CAUSE NO.: 2:18-CV-303-JEM
OPINION AND ORDER
This matter is before the Court on a Complaint [DE 1], filed by Plaintiff Chrystal Lewis on August 14, 2018, and Plaintiff's Opening Brief [DE 22], filed February 21, 2019. Plaintiff requests that the decision of the Administrative Law Judge be reversed and remanded for further proceedings. On March 29, 2019, the Commissioner filed a response, and Plaintiff filed her reply on April 15, 2019.
On August 25, 2015, Plaintiff filed an application for benefits alleging that she became disabled on January 8, 2016. Plaintiff's application was denied initially and upon consideration. On December 7, 2017, Administrative Law Judge ("ALJ") Michelle Whetsel held a hearing at which Plaintiff, along with an attorney and a vocational expert ("VE"), testified. On January 24, 2018, the ALJ issued a decision finding that Plaintiff was not disabled.
The ALJ made the following findings under the required five-step analysis:
1. The claimant meets the insured status requirements of the Social Security Act through December 31, 2020.
2. The claimant has not engaged in substantial gainful activity since January 8, 2016, the alleged onset date.
3. The claimant has the following severe impairments: osteoarthritis of the knees and the thumb of the left hand; chronic bronchitis; and obesity.The Appeals Council denied Plaintiff's request for review, leaving the ALJ's decision the final decision of the Commissioner.
4. The claimant does not have an impairment or combination of impairments that meets or medically equals the severity of one of the listed impairments in 20 C.F.R. Part 404, Subpart P, Appendix 1 (20 C.F.R. §§ 404.1520(d), 404.1525 and 404.1526).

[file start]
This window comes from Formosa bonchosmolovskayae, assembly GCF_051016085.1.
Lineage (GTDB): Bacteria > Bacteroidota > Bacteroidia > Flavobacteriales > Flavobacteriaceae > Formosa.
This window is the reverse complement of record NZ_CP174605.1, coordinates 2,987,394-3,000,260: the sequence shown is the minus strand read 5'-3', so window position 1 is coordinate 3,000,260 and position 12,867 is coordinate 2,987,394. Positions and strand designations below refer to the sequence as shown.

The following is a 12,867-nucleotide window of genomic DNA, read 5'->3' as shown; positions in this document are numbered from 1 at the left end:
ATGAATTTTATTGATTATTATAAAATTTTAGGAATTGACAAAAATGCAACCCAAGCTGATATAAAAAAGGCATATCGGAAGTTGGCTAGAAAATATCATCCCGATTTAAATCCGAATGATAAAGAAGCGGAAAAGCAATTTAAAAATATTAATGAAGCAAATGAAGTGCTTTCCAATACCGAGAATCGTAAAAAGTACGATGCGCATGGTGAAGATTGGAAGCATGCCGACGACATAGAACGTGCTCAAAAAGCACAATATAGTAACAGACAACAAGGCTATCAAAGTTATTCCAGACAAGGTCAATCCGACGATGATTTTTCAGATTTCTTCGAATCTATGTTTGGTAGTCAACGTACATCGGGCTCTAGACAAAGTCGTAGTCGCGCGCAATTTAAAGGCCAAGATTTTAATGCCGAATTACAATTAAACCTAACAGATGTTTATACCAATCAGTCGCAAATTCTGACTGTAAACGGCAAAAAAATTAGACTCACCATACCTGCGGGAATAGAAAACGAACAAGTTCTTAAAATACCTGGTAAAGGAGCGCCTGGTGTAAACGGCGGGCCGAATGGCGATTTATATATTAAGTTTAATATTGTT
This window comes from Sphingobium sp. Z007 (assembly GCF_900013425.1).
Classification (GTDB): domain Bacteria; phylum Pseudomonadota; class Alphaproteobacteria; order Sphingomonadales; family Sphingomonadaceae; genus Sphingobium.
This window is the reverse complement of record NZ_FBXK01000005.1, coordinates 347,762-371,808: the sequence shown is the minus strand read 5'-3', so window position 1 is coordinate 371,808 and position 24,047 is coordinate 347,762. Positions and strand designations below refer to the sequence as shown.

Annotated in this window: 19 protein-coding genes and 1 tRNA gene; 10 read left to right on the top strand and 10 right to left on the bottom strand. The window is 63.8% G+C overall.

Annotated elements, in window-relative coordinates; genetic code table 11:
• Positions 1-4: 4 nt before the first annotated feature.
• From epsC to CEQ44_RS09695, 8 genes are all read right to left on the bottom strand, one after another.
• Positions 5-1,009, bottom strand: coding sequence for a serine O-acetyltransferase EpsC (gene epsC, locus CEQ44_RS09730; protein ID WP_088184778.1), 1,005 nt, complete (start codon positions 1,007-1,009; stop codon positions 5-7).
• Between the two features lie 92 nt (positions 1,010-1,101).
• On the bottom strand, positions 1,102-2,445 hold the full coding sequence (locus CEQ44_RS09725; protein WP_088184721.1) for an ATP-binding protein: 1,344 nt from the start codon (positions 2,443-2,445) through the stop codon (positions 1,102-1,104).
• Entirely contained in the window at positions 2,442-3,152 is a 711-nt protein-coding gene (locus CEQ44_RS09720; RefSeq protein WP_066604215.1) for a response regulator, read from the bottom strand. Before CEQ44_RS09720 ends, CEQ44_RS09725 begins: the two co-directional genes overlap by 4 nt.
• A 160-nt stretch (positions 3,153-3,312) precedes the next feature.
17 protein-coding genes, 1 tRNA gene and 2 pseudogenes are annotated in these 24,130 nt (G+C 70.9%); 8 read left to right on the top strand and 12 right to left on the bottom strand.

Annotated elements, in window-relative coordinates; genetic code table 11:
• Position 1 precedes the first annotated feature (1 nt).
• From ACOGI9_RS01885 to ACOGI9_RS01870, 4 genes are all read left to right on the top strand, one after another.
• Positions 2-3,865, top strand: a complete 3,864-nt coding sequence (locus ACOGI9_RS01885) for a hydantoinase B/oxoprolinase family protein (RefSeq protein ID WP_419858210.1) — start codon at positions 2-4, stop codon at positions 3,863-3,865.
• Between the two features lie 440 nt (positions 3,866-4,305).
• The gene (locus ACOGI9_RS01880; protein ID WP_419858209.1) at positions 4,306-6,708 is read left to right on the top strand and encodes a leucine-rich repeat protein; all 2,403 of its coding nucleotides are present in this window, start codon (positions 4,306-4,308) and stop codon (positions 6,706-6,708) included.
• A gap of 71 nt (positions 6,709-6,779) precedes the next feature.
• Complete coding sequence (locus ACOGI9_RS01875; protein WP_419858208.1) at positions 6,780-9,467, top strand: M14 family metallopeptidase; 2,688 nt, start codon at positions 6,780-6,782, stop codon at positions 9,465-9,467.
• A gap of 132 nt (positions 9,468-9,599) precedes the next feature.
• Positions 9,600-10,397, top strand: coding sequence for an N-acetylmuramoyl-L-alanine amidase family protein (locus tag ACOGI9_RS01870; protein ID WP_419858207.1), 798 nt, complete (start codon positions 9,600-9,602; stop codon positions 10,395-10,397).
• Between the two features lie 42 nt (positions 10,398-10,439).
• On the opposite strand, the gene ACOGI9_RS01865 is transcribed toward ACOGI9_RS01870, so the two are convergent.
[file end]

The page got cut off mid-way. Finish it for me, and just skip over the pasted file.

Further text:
5. The claimant has the residual functional capacity to perform sedentary work as defined in 20 C.F.R. § 404.1567(a) except the claimant can lift and carry ten pounds occasionally and less than ten pounds frequently. The claimant can sit for six hours and stand and/or walk for two hours out of an eight-hour workday. The claimant can occasionally climb ramps and stairs, but can never climb ladders, ropes, or scaffolds. The claimant can occasionally, balance, stoop, kneel, crouch, and crawl. The claimant should avoid concentrated exposure to extreme heat, extreme cold, wetness, humidity, fumes, dusts, odors, gases, poor ventilation, moving machinery, unprotected heights, and wet, slipper, or uneven surfaces. The claimant can frequently reach in all directions, including overhead, with her left upper extremity. The claimant can frequently handle and finger with her left hand. The claimant can frequently push and pull and operate foot controls bilaterally. The claimant uses a cane for balance.
6. The claimant is unable to perform any past relevant work.
7. The claimant was 59 years old, which is defined as an individual closely approaching retirement age, on the alleged disability onset date.
8. The claimant has at least a high school education and is able to communicate in English.
9. The claimant has acquired work skills from past relevant work.
10. Considering the claimant's age, education, work experience, and residual functional capacity, the claimant has acquired work skills from past relevant work that are transferable to other occupations with jobs existing in significant numbers in the national economy.
11. The claimant has not been under a disability, as defined in the Social Security Act, from January 8, 2016, through the date of this decision.
The parties filed forms of consent to have this case assigned to a United States Magistrate Judge to conduct all further proceedings and to order the entry of a final judgment in this case. [DE 17]. Therefore, this Court has jurisdiction to decide this case pursuant to 28 U.S.C. § 636(c) and 42 U.S.C. § 405(g).
II. Standard of Review